What is it good for?
Well, I guess every hobbyist some-when comes up with ideas of controlling or measuring something with a PC. Of course the idea is tempting, there are so many easy-to-learn program languages available for PCs today that almost everyone can write the software to switch on the light when he is on vacation, to control these cute little toy robots or to measure the amount of rain over the day. So if you are a somewhat advanced hobbyist, the application is only limited by your fantasy (i.e. the sky is the limit).
But: How can we close the gap between a few lines of software code and a real electrical signal outside of the computer? Of course there are many solutions to this problem, many of them require serious “hacking” to access one of the i/o ports of a computer. (Especially Windows NT4 required very advanced programming skills if you wanted to use i/o ports for non-standard applications). One port that is easy to access from a software point of view is the serial RS232 port (COM1, COM2, etc.). All modern software development tools support the RS232 port, so its usually no problem at all to send or receive data via this port.
What makes the RS232 very unattractive for hobbyists is the fact the data bits are in a serial time synchronous format with critical timing and a relatively complex start/stop-bit overhead. To make it even worse the bit levels are -12V for high and +12V for a low bit, so connecting RS232 signals to a circuit that uses 5V logical levels is not trivial either. Simply forget about connecting the RS232 directly to a relay driver stage or things like that.
And that is where this circuit comes in. It converts a RS232 bit stream into standard digital signal inputs and outputs. It even provides you with a couple of 10bit ADCs so you can read analog voltage levels into your PC with a resolution of 1024 different levels.
How does it work?
First of all the RS232 levels are converted to normal logical levels by a MAX3232. This is a standard IC that includes voltages converters which are able to produce 2xVcc and -2xVcc. Even if you use only 3.2V as Vcc, it will give you somewhat over plus and minus 6 volts, that is more than sufficient for a reliable operation of the RS232 port. I have used Vcc=3.2 Volts but I assume for most of you it is more convenient to use Vcc=5V since that will give you standard TTL level signals at the in/out ports. Since the ADC has a resolution of 10bits, the max. value it can deliver is 3FF hex. That value always corresponds to a input level that is equal to Vcc. Feel free to choose any Vcc voltage between 3Volts and 5.5Volts, both ICs will work fine in that range according to their specification.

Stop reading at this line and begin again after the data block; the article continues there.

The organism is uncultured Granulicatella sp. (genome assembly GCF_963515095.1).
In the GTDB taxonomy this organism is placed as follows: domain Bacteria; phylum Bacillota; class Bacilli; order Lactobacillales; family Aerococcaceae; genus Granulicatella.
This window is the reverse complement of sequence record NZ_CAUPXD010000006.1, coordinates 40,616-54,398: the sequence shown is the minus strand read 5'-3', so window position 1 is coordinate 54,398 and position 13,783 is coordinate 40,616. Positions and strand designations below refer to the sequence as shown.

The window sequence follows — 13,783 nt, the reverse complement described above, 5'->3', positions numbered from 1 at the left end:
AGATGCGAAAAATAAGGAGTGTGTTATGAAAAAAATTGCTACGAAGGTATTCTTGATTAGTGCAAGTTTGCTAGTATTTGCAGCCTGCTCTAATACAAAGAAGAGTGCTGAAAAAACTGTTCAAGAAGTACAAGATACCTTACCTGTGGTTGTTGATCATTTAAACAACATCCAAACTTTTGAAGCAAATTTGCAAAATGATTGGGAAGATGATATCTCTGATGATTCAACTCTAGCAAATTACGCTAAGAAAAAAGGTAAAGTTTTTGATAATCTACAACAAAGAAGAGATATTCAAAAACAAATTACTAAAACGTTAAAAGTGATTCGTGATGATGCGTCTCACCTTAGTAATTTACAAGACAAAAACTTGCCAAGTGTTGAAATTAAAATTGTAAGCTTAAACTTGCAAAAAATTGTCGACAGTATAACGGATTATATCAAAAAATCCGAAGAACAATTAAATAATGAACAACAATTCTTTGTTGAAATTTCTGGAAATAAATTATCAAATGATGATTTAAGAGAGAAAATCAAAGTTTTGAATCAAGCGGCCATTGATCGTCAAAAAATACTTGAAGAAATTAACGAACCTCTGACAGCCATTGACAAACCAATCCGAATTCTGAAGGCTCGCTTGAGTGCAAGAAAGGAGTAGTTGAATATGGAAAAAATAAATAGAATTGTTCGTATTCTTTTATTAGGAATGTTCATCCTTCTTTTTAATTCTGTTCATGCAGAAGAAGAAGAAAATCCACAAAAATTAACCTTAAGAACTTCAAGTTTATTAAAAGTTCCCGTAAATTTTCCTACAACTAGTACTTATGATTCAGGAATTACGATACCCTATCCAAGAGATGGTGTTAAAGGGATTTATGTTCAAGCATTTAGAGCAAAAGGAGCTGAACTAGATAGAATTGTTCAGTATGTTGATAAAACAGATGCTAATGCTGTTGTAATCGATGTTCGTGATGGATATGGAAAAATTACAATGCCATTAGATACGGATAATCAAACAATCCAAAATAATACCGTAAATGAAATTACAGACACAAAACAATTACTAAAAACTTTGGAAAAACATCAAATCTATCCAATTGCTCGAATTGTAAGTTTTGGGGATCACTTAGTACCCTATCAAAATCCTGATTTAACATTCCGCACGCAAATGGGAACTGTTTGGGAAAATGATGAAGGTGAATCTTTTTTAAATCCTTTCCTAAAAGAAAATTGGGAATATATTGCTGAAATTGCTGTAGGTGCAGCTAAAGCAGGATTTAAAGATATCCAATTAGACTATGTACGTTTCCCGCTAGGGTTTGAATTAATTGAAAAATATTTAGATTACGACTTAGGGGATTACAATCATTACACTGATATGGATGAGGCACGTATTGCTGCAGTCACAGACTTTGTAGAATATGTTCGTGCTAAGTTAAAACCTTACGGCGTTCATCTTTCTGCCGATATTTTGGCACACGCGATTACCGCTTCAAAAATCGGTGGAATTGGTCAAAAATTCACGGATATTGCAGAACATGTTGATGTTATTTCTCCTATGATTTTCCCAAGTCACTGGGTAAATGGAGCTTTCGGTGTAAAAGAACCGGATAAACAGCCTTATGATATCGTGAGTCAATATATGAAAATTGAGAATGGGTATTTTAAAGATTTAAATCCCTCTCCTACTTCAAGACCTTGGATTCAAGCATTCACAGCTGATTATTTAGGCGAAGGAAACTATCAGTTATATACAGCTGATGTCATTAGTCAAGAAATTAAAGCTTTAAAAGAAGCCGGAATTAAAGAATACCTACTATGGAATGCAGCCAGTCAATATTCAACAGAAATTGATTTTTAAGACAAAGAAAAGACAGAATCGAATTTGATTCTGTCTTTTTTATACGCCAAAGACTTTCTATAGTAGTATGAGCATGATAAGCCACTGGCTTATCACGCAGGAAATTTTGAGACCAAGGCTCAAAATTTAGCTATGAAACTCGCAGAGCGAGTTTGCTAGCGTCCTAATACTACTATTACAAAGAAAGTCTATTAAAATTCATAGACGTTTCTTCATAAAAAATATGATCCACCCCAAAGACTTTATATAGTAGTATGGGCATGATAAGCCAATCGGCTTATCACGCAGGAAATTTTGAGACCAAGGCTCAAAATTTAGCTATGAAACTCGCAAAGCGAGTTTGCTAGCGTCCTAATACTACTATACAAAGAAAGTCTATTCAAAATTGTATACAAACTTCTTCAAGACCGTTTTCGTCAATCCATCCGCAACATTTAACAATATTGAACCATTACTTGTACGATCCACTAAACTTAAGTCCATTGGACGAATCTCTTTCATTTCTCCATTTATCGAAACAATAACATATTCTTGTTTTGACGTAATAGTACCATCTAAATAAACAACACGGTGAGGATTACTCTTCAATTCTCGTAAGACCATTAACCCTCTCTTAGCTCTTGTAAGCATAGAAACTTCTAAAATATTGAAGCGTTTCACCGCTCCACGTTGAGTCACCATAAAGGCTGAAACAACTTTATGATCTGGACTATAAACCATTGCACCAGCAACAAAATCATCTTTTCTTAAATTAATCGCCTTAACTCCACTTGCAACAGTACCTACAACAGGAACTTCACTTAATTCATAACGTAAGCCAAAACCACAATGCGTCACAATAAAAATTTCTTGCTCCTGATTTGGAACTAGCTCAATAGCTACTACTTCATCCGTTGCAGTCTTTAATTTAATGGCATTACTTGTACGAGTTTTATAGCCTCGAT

The second step is the conversion from parallel digitial data bit into the RS232 serial bit stream and vice versa. For that we use a AT90LS4433 8bit microprocessor. It has a hardware-implemented RS232 port, a number of general purpose digital i/o-ports and internal 10bit ADCs. All it takes to make the whole thing flying is a software for the micro that reads commands from the RS232 port and reads/sends bits and/or reads analog voltage levels.
Here is the assembler code that can be assembled in ATMELs AVR-Studio.
- inoutbox.asm (Assembler source code for those who are interessted.)
If you don’t care about the source code and just want to make it work you can use this files.
- inoutbox.hex (Hex-File which can be loaded into the CPU directly.)
- inoutbox.eep (EEPROM-File which can be loaded into the CPU directly.)
Both, the .hex and the .eep files must be loaded into the micro, otherwise it won’t work! For software download I recommend to use one of the many SPI in-circuit programmers. The “Atmel-standard” in-circuit programming connector can be seen in the schematic (marked SPI connector).
How can I communicate with the interface?
Set your RS232 (COM1, COM2, whatever you use) to 9k6, 8, N, 1 (Baud rate 9600 b/s, 8 data bits, no parity bit, 1 stop bit). The interface accepts the following commands via the RS232 port:
Command Meaning What is it good for?
sb <bit> set bit sets one of the digital outputs of the interface to high
cb <bit> clear bit sets one of the digital outputs of the interface to low
rb <bit> read bit reads one of the digital inputs and sends the result back to the PC
ra <bit> read ADC reads one of the ADC inputs and sends the result back to the PC
ei <string> echo input echos the string that was received by the micro (for debugging)
If you use a terminal program to communicate with the interface you can use the BACKSPACE key to correct your input.
Here are a few examples to illustrate what you strings you have to send to the interface to perform certain actions.
ei This is a test…